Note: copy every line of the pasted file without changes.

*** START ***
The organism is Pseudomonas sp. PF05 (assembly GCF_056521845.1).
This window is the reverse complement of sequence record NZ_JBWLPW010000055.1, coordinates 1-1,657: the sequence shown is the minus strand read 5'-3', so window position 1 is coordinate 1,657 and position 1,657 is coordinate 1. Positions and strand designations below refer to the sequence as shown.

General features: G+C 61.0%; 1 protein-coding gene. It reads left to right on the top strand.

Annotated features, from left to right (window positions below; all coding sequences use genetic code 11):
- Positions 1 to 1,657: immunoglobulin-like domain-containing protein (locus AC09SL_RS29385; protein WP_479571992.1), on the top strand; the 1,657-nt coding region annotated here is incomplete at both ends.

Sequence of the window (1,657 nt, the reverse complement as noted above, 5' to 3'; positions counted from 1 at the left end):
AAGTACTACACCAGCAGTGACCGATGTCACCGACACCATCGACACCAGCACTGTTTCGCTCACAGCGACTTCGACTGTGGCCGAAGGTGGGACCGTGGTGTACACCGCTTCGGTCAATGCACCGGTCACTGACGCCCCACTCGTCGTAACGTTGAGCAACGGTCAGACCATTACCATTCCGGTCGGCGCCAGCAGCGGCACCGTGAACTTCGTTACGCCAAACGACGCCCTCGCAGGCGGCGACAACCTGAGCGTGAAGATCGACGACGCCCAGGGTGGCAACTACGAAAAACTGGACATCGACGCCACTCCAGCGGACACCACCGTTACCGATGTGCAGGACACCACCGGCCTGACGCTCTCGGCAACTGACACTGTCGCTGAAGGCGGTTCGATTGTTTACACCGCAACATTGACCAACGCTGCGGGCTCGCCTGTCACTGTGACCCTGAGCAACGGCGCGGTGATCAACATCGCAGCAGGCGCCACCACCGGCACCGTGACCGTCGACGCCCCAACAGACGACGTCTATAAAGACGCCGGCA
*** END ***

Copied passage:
The organism is Pseudomonas sp. PF05 (assembly GCF_056521845.1).
This window is the reverse complement of sequence record NZ_JBWLPW010000055.1, coordinates 1-1,657: the sequence shown is the minus strand read 5'-3', so window position 1 is coordinate 1,657 and position 1,657 is coordinate 1. Positions and strand designations below refer to the sequence as shown.

General features: G+C 61.0%; 1 protein-coding gene. It reads left to right on the top strand.

Annotated features, from left to right (window positions below; all coding sequences use genetic code 11):
- Positions 1 to 1,657: immunoglobulin-like domain-containing protein (locus AC09SL_RS29385; protein WP_479571992.1), on the top strand; the 1,657-nt coding region annotated here is incomplete at both ends.

Sequence of the window (1,657 nt, the reverse complement as noted above, 5' to 3'; positions counted from 1 at the left end):
AAGTACTACACCAGCAGTGACCGATGTCACCGACACCATCGACACCAGCACTGTTTCGCTCACAGCGACTTCGACTGTGGCCGAAGGTGGGACCGTGGTGTACACCGCTTCGGTCAATGCACCGGTCACTGACGCCCCACTCGTCGTAACGTTGAGCAACGGTCAGACCATTACCATTCCGGTCGGCGCCAGCAGCGGCACCGTGAACTTCGTTACGCCAAACGACGCCCTCGCAGGCGGCGACAACCTGAGCGTGAAGATCGACGACGCCCAGGGTGGCAACTACGAAAAACTGGACATCGACGCCACTCCAGCGGACACCACCGTTACCGATGTGCAGGACACCACCGGCCTGACGCTCTCGGCAACTGACACTGTCGCTGAAGGCGGTTCGATTGTTTACACCGCAACATTGACCAACGCTGCGGGCTCGCCTGTCACTGTGACCCTGAGCAACGGCGCGGTGATCAACATCGCAGCAGGCGCCACCACCGGCACCGTGACCGTCGACGCCCCAACAGACGACGTCTATAAAGACGCCGGCA